At the end of the day, the Stork technology that is helping eliminate tedium and improving the quality of embryo selection merely scratches the surface of potential AI-powered enhancements to assisted reproductive technologies—promising a future in which biological parenthood is more reliable, accessible, affordable for more intended parents.

 

RICHARD VAUGHN:

Attorney Rich Vaughn is founder and principal of International Fertility Law Group, one of the world’s largest and best-known law firms focused exclusively on assisted reproductive technology, or ART, including in vitro fertilization (IVF), surrogacy, sperm donation or egg donation. Rich is co-author of the book “Developing A Successful Assisted Reproduction Technology Law Practice,” American Bar Association Publishing, 2017.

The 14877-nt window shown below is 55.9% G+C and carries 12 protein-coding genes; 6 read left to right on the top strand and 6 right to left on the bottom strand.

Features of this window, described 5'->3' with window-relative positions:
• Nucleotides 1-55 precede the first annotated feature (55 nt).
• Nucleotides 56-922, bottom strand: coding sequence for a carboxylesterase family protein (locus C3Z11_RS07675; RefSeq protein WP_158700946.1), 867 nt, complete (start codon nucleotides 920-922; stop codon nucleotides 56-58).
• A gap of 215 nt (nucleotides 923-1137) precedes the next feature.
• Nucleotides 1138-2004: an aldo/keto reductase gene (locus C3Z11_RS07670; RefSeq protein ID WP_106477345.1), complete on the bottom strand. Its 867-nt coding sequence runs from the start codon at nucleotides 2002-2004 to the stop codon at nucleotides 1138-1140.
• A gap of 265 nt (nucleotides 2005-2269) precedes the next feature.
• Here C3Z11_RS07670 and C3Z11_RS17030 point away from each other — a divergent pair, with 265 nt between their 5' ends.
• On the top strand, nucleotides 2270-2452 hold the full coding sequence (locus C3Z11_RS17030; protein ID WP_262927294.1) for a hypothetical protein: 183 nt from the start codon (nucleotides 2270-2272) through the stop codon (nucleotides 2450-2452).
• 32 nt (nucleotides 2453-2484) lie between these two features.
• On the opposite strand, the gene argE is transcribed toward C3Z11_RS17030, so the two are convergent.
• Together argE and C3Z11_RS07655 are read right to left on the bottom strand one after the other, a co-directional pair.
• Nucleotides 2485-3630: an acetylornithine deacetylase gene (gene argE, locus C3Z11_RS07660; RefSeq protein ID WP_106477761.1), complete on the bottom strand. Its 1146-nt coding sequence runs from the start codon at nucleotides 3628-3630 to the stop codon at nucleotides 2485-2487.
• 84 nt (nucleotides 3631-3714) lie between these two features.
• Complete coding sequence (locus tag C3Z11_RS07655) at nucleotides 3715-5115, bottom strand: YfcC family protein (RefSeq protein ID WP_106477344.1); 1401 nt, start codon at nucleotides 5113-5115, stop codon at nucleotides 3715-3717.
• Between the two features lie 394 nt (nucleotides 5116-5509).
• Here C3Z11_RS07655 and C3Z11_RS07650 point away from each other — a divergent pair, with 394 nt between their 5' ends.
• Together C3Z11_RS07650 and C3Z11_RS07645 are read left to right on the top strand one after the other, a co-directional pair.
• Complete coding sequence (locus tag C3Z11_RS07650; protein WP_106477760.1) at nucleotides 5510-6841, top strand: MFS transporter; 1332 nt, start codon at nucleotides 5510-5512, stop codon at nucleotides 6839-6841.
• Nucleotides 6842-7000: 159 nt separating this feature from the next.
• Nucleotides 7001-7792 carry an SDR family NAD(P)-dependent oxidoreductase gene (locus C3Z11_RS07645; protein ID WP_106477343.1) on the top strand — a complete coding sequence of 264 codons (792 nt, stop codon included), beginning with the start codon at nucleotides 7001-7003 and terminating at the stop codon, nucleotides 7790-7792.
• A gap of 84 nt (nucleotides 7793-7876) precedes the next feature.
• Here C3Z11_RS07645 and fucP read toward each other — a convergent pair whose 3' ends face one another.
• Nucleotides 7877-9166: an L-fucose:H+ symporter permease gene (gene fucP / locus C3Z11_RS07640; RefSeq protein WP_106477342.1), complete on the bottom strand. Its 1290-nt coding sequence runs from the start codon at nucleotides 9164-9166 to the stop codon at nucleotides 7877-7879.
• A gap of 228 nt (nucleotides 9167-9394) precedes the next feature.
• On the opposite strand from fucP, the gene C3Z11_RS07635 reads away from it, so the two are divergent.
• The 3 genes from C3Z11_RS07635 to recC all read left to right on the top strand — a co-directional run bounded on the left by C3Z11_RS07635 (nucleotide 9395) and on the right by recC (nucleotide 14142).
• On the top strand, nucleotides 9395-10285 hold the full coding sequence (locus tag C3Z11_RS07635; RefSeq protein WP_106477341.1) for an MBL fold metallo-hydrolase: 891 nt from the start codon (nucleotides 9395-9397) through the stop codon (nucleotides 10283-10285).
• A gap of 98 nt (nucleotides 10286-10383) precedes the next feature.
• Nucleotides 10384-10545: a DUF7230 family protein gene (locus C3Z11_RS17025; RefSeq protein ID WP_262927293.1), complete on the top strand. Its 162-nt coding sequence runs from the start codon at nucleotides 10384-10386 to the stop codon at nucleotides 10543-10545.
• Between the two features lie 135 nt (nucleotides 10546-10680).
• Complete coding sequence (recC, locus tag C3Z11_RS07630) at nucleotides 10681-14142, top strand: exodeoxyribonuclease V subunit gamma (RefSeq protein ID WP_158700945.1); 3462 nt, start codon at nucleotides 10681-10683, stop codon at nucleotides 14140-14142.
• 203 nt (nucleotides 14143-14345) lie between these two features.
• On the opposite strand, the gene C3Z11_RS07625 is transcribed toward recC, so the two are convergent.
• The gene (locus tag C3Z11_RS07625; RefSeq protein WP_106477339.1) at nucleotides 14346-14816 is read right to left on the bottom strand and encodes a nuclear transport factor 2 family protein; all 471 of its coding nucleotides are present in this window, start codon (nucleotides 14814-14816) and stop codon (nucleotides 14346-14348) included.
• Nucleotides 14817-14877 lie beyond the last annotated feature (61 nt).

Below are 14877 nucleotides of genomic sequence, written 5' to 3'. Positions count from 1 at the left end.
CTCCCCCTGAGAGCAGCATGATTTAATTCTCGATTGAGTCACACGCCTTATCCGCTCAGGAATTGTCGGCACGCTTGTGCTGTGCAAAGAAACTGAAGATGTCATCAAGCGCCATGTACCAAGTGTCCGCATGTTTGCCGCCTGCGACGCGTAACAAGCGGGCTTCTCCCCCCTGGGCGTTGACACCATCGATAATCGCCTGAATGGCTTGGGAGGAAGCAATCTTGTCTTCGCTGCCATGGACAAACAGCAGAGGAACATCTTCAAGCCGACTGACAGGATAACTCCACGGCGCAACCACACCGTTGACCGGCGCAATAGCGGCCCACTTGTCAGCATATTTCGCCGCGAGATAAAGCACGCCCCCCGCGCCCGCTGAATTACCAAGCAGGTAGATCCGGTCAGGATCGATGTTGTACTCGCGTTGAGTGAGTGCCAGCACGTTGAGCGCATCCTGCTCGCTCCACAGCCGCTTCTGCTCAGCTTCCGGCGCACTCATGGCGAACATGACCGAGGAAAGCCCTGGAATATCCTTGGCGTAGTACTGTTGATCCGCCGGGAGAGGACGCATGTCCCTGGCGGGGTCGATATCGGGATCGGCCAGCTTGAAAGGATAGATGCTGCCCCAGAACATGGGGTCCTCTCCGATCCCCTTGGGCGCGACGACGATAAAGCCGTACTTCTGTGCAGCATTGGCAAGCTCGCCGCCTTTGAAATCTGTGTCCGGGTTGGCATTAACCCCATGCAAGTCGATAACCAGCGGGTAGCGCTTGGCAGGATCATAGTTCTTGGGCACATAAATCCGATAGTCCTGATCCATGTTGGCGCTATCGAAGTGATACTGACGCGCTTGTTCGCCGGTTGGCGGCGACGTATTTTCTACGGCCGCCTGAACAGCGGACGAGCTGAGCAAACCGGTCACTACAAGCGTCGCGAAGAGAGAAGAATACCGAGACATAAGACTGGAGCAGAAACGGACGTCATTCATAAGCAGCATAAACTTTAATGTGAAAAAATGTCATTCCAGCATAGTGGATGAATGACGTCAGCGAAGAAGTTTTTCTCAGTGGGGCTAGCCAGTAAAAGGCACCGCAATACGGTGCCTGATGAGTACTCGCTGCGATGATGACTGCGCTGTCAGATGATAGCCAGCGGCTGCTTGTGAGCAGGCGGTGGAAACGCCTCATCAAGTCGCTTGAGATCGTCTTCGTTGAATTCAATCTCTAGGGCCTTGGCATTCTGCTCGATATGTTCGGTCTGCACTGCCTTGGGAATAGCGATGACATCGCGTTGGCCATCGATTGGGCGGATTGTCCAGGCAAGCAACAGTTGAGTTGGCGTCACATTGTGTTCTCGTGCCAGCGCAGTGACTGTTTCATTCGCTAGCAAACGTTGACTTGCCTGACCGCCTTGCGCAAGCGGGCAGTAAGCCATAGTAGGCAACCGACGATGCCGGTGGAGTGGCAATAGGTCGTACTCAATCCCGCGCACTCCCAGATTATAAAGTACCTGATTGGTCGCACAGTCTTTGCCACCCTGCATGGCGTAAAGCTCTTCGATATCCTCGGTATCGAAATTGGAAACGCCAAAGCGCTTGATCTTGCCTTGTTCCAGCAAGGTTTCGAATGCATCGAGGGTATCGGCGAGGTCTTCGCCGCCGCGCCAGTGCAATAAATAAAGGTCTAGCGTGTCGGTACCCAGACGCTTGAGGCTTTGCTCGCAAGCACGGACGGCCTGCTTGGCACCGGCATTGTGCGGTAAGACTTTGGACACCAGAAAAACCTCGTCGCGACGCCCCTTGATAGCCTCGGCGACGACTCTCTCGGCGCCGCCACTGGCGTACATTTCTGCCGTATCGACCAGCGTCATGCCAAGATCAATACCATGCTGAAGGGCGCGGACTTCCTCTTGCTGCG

SAID DANESHMAND:

Said Daneshmand, MD, FACOG, is an internationally recognized fertility specialist with extensive experience in providing third-party reproductive services. He is internationally recognized for his expertise in egg donation and surrogacy and is one of the main providers of third-party care in the United States, with patients from all over the world. Dr. Daneshmand is known for developing and implementing cutting-edge technologies, including NGS (next generation sequencing), the latest and most precise technique for assessing embryonic genetic health.

 

Rich Vaughn
Richard Vaughn
rich@iflg.net

Attorney Rich Vaughn is founder and principal of International Fertility Law Group, one of the world’s largest and best-known law firms focused exclusively on assisted reproductive technology, or ART, including in vitro fertilization (IVF), surrogacy, sperm donation or egg donation. Rich is co-author of the book “Developing A Successful Assisted Reproduction Technology Law Practice,” American Bar Association Publishing, 2017.

Peiya Wang
PEIYA WANG(王培娅)
Paralegal (律师助理)